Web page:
Monday, April 06, 2009

Rocket Fuel Found In Our Water Supply and Baby Formulas

United States Government scientists say all 15 brands of powdered infant formula they tested contained some level of perchlorate, a chemical used in rocket fuel since World War II.

The sample with the highest concentration, a cow's milk-based formula, contained 5.05 mcg/L, according to Joshua Schier, M.D., of the CDC's National Center for Environmental Health in Atlanta.

Dr. Schier and colleagues reported their findings online in the Journal of Exposure Science & Environmental Epidemiology.

The concentrations are well below the Environmental Protection Agency's reference dose of 15 mcg/L of perchlorate in drinking water. That's an estimate of daily oral exposure unlikely to be harmful over the course of a lifetime, even among the sensitive populations such as fetuses and newborns.

However, environmentalists and others have questioned the value of using the EPA's calculations alone. One reason is that powdered formula containing perchlorate would be mixed with water, which might contain even more of the chemical.

In a series of 48 hypothetical models of daily exposure to perchlorate among infants, Dr. Schier and colleagues found that 54% would exceed the reference dose, assuming that water containing as little as 4 mcg/L of perchlorate was used to mix the formula.

Perchlorate, which can occur naturally but has been manufactured extensively for use in rocket fuel, fireworks, and road flares, was first detected in wells located on California Superfund sites in the mid-1980s.

Since then, it has been detected in 5.4% of U.S. water utilities in 26 states and two territories, according to the researchers. Traces are also found in our food supply.

"The perchlorate inhibits the transport of iodine into the thyroid, and thus may disrupt the normal function of the thyroid, to regulate body metabolism and stunt fetal and infant brain development," states Dr. Robert O. Young, Director of Research at the pH Miracle Living Center, in Valley Center, California.

In January, the EPA issued a health advisory on perchlorate, asking for a new review of the issue by the National Research Council of the National Academy of Sciences.

In 2005 the council issued a report on the health implications of perchlorate ingestion that resulted in the reference dose adopted by the EPA.

The FDA has not made specific recommendations about modifying diet to avoid exposure to perchlorate. But the agency does recommend that people in areas where drinking water contains more than 15 mcg/L mix powdered infant formula with bottled water, or water that has been filtered to remove the contaminant.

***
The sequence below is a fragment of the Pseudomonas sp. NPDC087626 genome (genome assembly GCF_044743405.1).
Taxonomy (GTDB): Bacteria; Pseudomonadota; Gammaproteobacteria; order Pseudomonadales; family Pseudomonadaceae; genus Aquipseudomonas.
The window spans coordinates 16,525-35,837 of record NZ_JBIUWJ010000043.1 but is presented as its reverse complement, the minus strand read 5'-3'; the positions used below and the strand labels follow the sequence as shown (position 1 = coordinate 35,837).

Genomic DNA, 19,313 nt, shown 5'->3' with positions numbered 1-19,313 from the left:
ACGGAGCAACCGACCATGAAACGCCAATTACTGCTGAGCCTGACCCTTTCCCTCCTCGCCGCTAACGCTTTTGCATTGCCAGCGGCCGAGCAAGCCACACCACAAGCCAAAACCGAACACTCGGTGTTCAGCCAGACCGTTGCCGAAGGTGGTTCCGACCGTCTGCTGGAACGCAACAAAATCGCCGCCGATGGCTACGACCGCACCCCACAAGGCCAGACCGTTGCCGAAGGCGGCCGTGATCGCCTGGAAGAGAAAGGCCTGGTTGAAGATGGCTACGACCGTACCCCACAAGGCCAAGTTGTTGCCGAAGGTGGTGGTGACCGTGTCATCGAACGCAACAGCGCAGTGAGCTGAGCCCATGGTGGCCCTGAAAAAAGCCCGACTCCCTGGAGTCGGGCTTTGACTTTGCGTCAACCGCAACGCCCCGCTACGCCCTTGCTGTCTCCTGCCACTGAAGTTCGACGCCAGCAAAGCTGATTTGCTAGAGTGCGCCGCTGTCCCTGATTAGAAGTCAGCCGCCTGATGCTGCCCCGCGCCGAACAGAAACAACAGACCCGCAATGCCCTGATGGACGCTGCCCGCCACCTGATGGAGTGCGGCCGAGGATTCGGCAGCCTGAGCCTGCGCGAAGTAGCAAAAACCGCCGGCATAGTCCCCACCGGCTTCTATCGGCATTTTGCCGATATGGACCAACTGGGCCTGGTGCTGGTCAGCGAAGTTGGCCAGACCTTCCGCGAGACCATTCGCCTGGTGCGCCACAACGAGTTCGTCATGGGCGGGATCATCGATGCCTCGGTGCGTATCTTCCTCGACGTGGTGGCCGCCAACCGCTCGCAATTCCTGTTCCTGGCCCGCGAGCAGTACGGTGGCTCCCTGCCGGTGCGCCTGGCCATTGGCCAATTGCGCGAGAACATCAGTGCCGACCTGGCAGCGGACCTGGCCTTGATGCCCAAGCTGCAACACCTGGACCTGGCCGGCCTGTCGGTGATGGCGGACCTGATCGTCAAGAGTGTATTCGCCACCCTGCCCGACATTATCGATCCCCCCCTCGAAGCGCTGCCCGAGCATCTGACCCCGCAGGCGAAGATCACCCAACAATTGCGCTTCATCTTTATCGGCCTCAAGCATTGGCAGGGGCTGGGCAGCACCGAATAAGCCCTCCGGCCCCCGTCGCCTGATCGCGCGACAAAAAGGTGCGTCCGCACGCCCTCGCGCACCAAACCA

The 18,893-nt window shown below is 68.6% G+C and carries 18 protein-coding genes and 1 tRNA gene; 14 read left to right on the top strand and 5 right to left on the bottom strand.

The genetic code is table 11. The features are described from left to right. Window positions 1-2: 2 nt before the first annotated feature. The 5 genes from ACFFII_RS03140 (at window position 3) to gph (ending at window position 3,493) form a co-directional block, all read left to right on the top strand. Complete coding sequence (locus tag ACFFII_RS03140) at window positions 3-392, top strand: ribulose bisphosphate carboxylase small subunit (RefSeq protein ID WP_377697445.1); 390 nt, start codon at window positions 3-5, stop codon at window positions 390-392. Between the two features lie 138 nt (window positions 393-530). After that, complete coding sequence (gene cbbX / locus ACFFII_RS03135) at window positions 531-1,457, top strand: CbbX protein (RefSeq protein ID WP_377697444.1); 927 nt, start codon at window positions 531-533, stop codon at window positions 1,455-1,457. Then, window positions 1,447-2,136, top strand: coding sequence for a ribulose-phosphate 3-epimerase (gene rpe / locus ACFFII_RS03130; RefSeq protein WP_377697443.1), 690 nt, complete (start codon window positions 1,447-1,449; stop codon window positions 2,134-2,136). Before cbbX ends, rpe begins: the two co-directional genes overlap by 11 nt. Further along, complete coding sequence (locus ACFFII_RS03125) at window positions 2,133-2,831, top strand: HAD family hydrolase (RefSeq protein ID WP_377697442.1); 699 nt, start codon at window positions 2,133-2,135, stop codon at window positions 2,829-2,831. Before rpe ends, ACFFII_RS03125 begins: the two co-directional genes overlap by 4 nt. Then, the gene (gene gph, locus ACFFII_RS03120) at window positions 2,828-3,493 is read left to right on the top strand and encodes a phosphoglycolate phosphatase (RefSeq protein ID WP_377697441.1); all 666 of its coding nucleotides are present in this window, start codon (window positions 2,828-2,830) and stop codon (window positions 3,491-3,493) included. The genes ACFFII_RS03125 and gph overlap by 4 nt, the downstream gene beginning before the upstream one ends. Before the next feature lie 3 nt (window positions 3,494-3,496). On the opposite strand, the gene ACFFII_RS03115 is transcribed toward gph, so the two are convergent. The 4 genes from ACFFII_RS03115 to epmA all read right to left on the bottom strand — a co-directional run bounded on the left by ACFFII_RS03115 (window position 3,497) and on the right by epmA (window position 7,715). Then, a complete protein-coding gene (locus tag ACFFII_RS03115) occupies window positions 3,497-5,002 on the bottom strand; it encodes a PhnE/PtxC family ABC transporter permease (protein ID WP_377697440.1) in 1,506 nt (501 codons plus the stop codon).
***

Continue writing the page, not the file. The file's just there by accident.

"The best way to remove perchlorate from the drinking water is through a micro filter of .01 microns, then through a carbon filter, then through a coral calcium filter, and finally through electrical ionization to alkalize and re-energize the water."

"As it pertains to the 15 brands of powdered baby formula, the most toxic ingredient is the acid sugar found in all formulas," states Dr. Young.

We examined three samples each from 15 brands of powdered formula, including those based on cow's milk (with and without the acid lactose), soy products, and synthetic amino acids (known as elemental formula).

Some level of perchlorate was found in each sample.

The following concentrations were detected:

* Cow milk-based with lactose: 1.72 mcg/L (range 0.68 to 5.05)
* Soy-based: 0.21 mcg/L (range 0.10 to 0.44)
* Cow milk-based without lactose: 0.27 mcg/L (range 0.03 to 0.93)
* Elemental: 0.18 mcg/L (range 0.08 to 0.4)

Taken together, the samples from cow milk-based formula with the toxic acid lactose had a significantly higher concentration of perchlorate than the rest (P<0.05).

And two "widely distributed" brands had significantly higher levels than the rest of the cow milk-based formula with the toxic acid lactose (P<0.0001).

A report from the U.S. Department of Agriculture's Economic Research Service showed that these two brands accounted for 87% of the powdered formula market.

"Make sure you read the labels of any baby formulas or baby food. If they contain any form of acid sugar, such as lactose or corn syrup or rice syrup they are toxic to your baby and may cause tissue acidosis leading to sickness and dis-ease," states Dr. Young.

When the researchers modeled 48 possible exposure scenarios, they found that one- and 6-month-old infants in the 10th, 50th, or 90th percentiles of weight (six scenarios) could be at risk for exceeding the reference dose. That assumed the formula was based on cow's milk with lactose and was mixed with perchlorate-free water.

Another 20 scenarios would exceed the mark if the powdered formula were mixed with water containing 4 mcg/L of perchlorate or more.

"My best advise is to make sure your drinking water is free from chemicals through filtration and ionization. And when feeding yourself or your baby stay away from acidic foods that are laced with one of the most toxic chemicals - sugar in all its forms," states Dr. Young.

Primary source:

The Journal of Exposure Science & Environmental Epidemiology

Source reference:

Schier J, et al "Perchlorate exposure from infant formula and comparisons with the perchlorate reference dose" J Expo Sci Environ Epidemiol 2009; DOI: 10.1038/jes.2009.1

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